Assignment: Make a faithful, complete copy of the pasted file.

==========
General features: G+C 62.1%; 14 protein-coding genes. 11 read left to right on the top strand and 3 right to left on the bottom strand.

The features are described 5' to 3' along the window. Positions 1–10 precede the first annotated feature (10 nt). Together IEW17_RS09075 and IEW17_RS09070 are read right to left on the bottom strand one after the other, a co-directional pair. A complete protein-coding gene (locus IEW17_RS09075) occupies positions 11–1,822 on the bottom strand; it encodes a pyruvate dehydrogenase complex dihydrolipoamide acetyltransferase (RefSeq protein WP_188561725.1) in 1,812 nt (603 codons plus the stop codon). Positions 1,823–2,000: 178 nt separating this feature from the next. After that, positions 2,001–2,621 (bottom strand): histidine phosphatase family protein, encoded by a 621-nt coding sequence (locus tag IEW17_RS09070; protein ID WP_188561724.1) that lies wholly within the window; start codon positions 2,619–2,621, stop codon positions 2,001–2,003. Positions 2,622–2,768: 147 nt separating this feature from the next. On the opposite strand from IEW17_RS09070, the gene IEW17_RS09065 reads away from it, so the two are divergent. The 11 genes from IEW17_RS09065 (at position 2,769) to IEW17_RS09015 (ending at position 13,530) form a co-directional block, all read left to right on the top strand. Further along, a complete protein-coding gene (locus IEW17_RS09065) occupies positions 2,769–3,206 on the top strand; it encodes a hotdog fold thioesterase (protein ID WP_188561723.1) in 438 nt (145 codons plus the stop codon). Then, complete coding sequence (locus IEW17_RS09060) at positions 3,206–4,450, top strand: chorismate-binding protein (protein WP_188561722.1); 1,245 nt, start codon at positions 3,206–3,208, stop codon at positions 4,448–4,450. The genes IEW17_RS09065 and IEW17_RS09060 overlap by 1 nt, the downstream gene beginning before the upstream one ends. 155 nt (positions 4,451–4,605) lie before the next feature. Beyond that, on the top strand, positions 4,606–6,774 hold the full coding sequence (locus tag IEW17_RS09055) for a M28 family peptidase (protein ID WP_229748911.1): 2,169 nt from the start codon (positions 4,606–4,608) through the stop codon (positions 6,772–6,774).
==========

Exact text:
General features: G+C 62.1%; 14 protein-coding genes. 11 read left to right on the top strand and 3 right to left on the bottom strand.

The features are described 5' to 3' along the window. Positions 1–10 precede the first annotated feature (10 nt). Together IEW17_RS09075 and IEW17_RS09070 are read right to left on the bottom strand one after the other, a co-directional pair. A complete protein-coding gene (locus IEW17_RS09075) occupies positions 11–1,822 on the bottom strand; it encodes a pyruvate dehydrogenase complex dihydrolipoamide acetyltransferase (RefSeq protein WP_188561725.1) in 1,812 nt (603 codons plus the stop codon). Positions 1,823–2,000: 178 nt separating this feature from the next. After that, positions 2,001–2,621 (bottom strand): histidine phosphatase family protein, encoded by a 621-nt coding sequence (locus tag IEW17_RS09070; protein ID WP_188561724.1) that lies wholly within the window; start codon positions 2,619–2,621, stop codon positions 2,001–2,003. Positions 2,622–2,768: 147 nt separating this feature from the next. On the opposite strand from IEW17_RS09070, the gene IEW17_RS09065 reads away from it, so the two are divergent. The 11 genes from IEW17_RS09065 (at position 2,769) to IEW17_RS09015 (ending at position 13,530) form a co-directional block, all read left to right on the top strand. Further along, a complete protein-coding gene (locus IEW17_RS09065) occupies positions 2,769–3,206 on the top strand; it encodes a hotdog fold thioesterase (protein ID WP_188561723.1) in 438 nt (145 codons plus the stop codon). Then, complete coding sequence (locus IEW17_RS09060) at positions 3,206–4,450, top strand: chorismate-binding protein (protein WP_188561722.1); 1,245 nt, start codon at positions 3,206–3,208, stop codon at positions 4,448–4,450. The genes IEW17_RS09065 and IEW17_RS09060 overlap by 1 nt, the downstream gene beginning before the upstream one ends. 155 nt (positions 4,451–4,605) lie before the next feature. Beyond that, on the top strand, positions 4,606–6,774 hold the full coding sequence (locus tag IEW17_RS09055) for a M28 family peptidase (protein ID WP_229748911.1): 2,169 nt from the start codon (positions 4,606–4,608) through the stop codon (positions 6,772–6,774).